College students and recent graduates—18 and over. All disciplines are welcome; and the more diversity the better! Developers, marketers, MBAs, designers, makers, researchers, creatives, serial entrepreneurs, and anyone that has a passion for entrepreneurship!
A Startup Weekend team needs all sorts of people to be successful. Personalities and skill sets come together during the weekend to complement each other and get the project launched.
Some people have dozens of ideas for products and services, others don't really have any (or so they think). But many times the "Idea Person" isn't the "Get It Done Person." Someone on the team needs to be the person who codes out the prototype; gets out of the building and elicits feedback from potential customers; and figures out how much it really is going to cost to build, market, and sell the product. That person can be you!
Look around you! There are dozens of pain points people deal with every day—hundreds of inconveniences. Each of those "problems" is a potential business idea waiting to be launched. So, over the next several weeks, pay close attention to the world around you. What problem can you solve with a better, faster, or more sustainable solution?
This gets treated on a case-by-case basis, but generally speaking, if the idea has only been marginally explored and developed, you can pitch it at startup weekend. However, if you have a beta version released or you are already making revenue on the product/service, then the answer is "No!"
The core purpose of Startup Weekend is to bring a new idea to life in a new company—NOT to get free consulting work out of people so that you can move ahead with your idea. The best advice we can give is to check in with our Startup Weekend organizers. We can evaluate how far along your idea has been developed and if it can or should be pitched during the weekend. Also, if you do pitch the idea, make sure your team is aware of how far along in development it has come before the event. Honesty and openness is the best policy.
The purpose of the Friday voting and crowdsourcing isn't to exclude certain ideas, but simply to highlight the most popular and high-potential pitches and end up with a manageable number of teams, ensuring that each team has a variety of backgrounds and skills.
If your idea isn't selected, don't be discouraged! Walk around and speak to your fellow attendees and find a project that interests you. Join a team where you can be excited by the idea being worked on and where you know your skills can help the team be successful.
Lastly, keep pitching the idea! Find out why people weren't interested. Was it the idea or the pitch that didn't make the cut? Maybe you just didn't get your message across clearly enough. Is there someone in the crowd who was torn between your project and another project, and then simply had to pick one? There has been more than one company born out of a failed Startup Weekend pitch.
- Power cord
- Student ID
- Business cards
- Lots of creative energy!
- Do some research: Background information will give you a better understanding of the problem you are trying to solve.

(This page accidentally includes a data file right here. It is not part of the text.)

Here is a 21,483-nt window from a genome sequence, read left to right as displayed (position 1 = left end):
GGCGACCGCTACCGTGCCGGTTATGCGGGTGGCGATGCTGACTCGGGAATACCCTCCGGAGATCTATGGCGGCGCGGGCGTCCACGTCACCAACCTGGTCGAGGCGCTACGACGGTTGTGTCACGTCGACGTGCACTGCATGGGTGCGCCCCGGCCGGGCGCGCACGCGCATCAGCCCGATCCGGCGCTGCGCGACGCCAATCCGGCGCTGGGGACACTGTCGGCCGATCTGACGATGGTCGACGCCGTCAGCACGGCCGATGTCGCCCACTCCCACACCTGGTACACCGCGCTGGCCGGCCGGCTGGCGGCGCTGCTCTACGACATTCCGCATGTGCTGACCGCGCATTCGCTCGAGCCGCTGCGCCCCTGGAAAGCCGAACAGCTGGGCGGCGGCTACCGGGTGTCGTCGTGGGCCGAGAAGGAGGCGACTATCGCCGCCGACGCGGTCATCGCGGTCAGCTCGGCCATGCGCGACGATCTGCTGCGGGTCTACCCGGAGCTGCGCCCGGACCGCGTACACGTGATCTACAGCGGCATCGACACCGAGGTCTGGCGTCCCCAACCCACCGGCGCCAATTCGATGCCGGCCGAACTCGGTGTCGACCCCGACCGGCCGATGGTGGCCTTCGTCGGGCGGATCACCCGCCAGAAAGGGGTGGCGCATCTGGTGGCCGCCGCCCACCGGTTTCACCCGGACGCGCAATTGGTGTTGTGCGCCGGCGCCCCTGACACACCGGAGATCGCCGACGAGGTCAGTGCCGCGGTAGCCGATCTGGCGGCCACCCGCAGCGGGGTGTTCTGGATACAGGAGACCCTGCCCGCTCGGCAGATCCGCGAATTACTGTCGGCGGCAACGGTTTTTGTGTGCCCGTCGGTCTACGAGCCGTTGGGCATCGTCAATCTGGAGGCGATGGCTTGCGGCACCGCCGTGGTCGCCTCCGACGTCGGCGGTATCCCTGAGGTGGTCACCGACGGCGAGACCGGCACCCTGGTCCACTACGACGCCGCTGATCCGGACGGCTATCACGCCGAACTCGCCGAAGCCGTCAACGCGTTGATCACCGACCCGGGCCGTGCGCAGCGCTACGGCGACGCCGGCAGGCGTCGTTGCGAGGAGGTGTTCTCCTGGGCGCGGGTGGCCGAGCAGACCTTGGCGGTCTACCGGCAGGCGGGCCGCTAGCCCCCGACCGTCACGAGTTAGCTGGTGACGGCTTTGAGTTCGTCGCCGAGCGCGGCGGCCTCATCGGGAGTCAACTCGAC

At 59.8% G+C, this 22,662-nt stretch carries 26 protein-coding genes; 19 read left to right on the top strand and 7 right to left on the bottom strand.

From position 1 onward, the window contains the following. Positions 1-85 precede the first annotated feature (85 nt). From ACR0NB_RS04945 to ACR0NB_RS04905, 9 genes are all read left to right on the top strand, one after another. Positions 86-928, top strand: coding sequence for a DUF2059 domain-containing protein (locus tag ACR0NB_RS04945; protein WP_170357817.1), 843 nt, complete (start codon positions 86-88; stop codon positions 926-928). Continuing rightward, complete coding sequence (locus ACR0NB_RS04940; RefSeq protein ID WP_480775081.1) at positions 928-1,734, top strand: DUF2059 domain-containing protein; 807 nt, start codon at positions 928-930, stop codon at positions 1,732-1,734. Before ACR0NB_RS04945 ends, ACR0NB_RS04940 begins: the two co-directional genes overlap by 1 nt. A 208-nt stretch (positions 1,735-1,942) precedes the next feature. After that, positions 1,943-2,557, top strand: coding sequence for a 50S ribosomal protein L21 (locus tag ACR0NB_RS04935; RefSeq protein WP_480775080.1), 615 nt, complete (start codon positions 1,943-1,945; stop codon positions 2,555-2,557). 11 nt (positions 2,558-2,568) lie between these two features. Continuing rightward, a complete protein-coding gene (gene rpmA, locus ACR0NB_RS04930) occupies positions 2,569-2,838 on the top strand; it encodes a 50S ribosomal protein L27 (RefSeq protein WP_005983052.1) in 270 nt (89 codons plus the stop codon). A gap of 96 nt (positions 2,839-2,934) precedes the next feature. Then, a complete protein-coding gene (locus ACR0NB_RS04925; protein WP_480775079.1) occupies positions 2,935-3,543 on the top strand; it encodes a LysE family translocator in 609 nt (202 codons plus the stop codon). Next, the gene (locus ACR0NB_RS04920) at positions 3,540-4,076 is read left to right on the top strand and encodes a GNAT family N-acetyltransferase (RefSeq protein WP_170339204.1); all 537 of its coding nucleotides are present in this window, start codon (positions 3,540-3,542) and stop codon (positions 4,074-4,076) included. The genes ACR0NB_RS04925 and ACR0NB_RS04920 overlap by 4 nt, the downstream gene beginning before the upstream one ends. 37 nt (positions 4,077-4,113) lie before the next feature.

- Practice your pitch: You'll have 60 seconds to persuade other attendees to join your team. Make it clear, concise, and convincing!
- Encourage a friend to register: Events are better with good company!
- Get plenty of rest.
A key part is the valuable advice and assistance by the event's Speakers, Mentors, and Coaches. In the spirit of "No Talk, All Action" we try to keep talks short and sweet, focusing on practical issues (e.g., how to give a persuasive pitch or best approaches to customer discovery) that can actually help you and your team better achieve your weekend goals. Mentors and Coaches, community experts in various fields ranging from entrepreneurship to software development, dedicate their time to providing advice and actually rolling up their sleeves and working with teams.
As with any startup, the team decides. Startup Weekend GMU's Organizing Team, Coaches, and Mentors do not take part in the signing of any legal documents at the event. While Mentors with legal backgrounds are often present and able to give general advice, they are not permitted to give specific legal counsel. While it doesn't hurt to be clear about your individual expectations from the start, we've found that teams who don't spend time addressing this issue until it matters (e.g., ownership of a tangible product) are much more productive and successful than those who do.
While there are no specific requirements in terms of what teams should have accomplished by the end of the weekend, it's in your best interest to plan your execution around what you'll be judged for on Sunday:
- Customer Validation (did you vet your product/service?)
- Execution and Design (what did you build?)
- Business Model (do you have a plan for the future?)
As far as presenting goes, some of the most common presentations include any combination of the following (in no particular order):
- Wireframes or fully developed website
- Mobile Apps (from mock-ups to skeletons to fully functional)
- Slide Decks (PowerPoint, Keynote, Prezi, etc.)
- Videos (of product demonstrations, etc.)
- Live product demos
Startup Weekend GMU is being held at the MIX@Fenwick, located on the George Mason University Fairfax Campus.
Free parking for the weekend is provided for registered participants in the Rappahannock Parking Deck.